WE NEED YOUR HELP — Support your hometown newspaper by making a donation.

More than 1,000 march in Wantagh in support of police


On Sunday, more than 1,000 people gathered at Wantagh High School to show their support for law enforcement officials as part of the Blue Lives Matter movement. As the crowd marched down Wantagh Avenue toward the Seaford Long Island Rail Road station, a modest contingent of counterdemonstrators shadowed it, but the event was peaceful, despite some confrontational overtones.

Wantagh and Seaford are home to a sizable number of active and retired law enforcement officials and their supporters, and that support was evident. The communities are also more than 90 percent white, according to datausa.io, a U.S. Census database.

Accompanied by Nassau County Police officers, demonstrators crowded the streets, carrying placards with slogans like “Blue Lives Matter,” “Back the Blue” and “Defund de Blasio,” a reference to New York City Mayor Bill De Blasio’s proposals to trim law enforcement expenditures in the city. They also carried a variety of banners, several versions of the American flag, the New York Police Department flag and the “thin blue line” flag. Some rode motorcycles, while others rode bicycles. One supporter even sat astride a mule.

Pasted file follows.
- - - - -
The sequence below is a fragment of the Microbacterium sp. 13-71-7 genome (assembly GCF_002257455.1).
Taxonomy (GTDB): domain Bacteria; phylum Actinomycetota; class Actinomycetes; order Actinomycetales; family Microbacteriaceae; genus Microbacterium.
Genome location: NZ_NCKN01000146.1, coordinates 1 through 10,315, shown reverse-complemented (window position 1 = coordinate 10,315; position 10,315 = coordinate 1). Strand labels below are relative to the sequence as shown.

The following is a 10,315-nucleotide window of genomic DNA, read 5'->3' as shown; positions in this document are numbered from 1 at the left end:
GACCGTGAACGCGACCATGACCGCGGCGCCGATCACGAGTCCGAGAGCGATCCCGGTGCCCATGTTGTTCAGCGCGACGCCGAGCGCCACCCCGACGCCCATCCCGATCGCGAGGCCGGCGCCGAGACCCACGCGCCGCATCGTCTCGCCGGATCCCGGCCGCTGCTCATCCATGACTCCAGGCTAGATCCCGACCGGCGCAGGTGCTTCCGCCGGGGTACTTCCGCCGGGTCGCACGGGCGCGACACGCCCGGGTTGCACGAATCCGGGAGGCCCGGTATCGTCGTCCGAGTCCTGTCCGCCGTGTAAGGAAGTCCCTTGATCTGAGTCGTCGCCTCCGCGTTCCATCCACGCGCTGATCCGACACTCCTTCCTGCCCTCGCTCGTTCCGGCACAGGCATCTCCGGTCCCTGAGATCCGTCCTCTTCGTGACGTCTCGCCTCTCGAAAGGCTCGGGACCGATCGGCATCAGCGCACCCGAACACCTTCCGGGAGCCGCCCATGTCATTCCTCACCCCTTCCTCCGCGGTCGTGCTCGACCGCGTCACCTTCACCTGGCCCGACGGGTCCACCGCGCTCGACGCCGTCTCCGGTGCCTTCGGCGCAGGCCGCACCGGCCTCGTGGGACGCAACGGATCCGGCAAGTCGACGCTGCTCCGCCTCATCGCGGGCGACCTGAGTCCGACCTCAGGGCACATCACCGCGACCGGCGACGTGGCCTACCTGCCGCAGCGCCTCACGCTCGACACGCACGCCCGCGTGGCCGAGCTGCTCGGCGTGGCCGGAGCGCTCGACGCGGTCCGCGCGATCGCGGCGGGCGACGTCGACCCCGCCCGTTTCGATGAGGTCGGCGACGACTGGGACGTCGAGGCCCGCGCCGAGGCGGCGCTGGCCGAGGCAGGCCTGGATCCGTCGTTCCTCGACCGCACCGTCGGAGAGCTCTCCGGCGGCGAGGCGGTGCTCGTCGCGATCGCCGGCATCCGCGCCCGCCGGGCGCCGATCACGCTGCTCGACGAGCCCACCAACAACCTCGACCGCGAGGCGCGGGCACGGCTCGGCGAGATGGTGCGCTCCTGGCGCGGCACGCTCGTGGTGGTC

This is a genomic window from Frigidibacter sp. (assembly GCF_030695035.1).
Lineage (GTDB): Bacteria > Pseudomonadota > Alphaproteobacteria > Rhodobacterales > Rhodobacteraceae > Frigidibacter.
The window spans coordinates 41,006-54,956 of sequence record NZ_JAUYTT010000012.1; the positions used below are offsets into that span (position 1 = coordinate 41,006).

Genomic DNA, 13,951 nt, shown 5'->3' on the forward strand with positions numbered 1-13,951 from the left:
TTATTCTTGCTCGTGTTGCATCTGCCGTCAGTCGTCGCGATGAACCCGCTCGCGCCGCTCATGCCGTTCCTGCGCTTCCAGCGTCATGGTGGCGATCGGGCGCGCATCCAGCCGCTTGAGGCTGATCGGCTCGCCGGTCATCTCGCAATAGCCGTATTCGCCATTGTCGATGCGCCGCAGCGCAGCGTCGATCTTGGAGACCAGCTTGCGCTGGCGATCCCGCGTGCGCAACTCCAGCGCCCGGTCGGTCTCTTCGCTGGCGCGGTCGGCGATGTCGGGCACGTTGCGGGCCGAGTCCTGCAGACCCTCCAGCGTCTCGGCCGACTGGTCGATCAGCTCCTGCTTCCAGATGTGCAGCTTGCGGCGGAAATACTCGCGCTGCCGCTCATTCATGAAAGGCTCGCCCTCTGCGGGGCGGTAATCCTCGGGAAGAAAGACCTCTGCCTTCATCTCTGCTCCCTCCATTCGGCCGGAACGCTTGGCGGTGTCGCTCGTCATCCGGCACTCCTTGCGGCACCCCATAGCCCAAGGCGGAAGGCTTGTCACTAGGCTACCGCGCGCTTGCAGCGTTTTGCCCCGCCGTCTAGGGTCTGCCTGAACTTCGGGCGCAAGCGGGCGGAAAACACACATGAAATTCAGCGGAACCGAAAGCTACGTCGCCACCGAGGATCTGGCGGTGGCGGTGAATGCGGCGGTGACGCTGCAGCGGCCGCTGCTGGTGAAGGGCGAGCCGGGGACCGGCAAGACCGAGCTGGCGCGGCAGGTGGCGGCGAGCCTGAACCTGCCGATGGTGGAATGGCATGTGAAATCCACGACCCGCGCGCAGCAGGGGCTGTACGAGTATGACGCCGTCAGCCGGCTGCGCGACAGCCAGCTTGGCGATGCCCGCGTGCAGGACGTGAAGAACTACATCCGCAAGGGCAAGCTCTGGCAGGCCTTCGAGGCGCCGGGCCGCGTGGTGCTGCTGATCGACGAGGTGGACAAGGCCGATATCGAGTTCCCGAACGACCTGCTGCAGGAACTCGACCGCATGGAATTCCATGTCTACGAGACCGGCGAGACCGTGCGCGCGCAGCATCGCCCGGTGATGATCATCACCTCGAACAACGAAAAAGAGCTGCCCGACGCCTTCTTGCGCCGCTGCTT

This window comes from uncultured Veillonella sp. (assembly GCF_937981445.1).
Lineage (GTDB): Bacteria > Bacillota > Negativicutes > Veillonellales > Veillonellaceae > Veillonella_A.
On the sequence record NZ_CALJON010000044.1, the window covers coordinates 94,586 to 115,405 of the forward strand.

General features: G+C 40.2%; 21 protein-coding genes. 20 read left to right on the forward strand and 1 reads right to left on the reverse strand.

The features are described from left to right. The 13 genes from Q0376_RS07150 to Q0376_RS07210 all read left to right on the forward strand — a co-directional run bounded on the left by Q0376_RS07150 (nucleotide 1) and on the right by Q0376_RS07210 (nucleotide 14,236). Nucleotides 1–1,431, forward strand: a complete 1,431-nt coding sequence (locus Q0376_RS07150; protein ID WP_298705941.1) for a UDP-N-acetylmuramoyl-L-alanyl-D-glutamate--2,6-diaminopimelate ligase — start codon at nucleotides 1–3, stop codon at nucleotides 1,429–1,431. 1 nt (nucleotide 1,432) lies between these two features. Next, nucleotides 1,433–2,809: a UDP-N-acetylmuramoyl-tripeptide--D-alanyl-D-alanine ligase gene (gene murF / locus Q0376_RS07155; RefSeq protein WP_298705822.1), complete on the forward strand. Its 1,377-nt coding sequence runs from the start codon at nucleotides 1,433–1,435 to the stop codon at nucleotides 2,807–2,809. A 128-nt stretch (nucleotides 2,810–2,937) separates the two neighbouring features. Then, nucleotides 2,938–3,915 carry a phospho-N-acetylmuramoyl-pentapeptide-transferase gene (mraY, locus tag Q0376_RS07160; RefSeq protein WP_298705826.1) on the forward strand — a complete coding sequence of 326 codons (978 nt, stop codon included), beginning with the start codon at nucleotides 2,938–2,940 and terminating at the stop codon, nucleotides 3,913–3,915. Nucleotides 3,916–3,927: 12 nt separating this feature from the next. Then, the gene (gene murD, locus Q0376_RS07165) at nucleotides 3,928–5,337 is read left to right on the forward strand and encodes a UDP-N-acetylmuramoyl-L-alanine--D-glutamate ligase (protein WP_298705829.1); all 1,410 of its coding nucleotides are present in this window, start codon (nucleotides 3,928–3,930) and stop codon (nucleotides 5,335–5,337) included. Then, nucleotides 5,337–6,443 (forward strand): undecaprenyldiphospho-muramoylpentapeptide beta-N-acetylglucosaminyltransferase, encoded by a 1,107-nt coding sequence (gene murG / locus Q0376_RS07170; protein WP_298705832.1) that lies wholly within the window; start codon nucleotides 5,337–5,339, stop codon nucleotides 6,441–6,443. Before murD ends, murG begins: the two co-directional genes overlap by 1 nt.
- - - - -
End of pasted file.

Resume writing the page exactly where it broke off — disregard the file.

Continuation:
While some of the marchers wore personal protective equipment, the majority appeared to forgo both masks and social distancing.

Parents of serving law enforcement officers attended the march, too. One held a sign that read, “My son matters too,” while another read “Proud parent of a officer.”

“Today in Wantagh, thousands came out to show support for police officers,” Seaford resident and Hempstead Town Councilman Christopher Carini — a former member of the Port Authority of New York and New Jersey Police Department — wrote in support of the marchers. “It takes special individuals to leave their families to risk their lives to keep others safe. These brave men and woman are mothers, fathers, sons, daughters, our friends and neighbors.”

Carini pointed out that in addition to their work as law enforcement officers, many serve their communities as Little League coaches, volunteer firefighters and community volunteers.

“The actions of the Minneapolis police officers implicated in the death of George Floyd were sickening and disgusting,” Carini wrote. “They do not reflect the men and women in blue. Police officers make sure that our families can live in peace and be safe. I stand with Long Islanders and law enforcement.”

The demonstration shut down streets for several hours. It took nearly a half-hour for the full procession to pass.

Blue Lives Matter and Black Lives Matter supporters met near the Seaford LIRR station, where the march ended. Some inflammatory remarks were hurled back and forth, but there were no reports of violence on either side.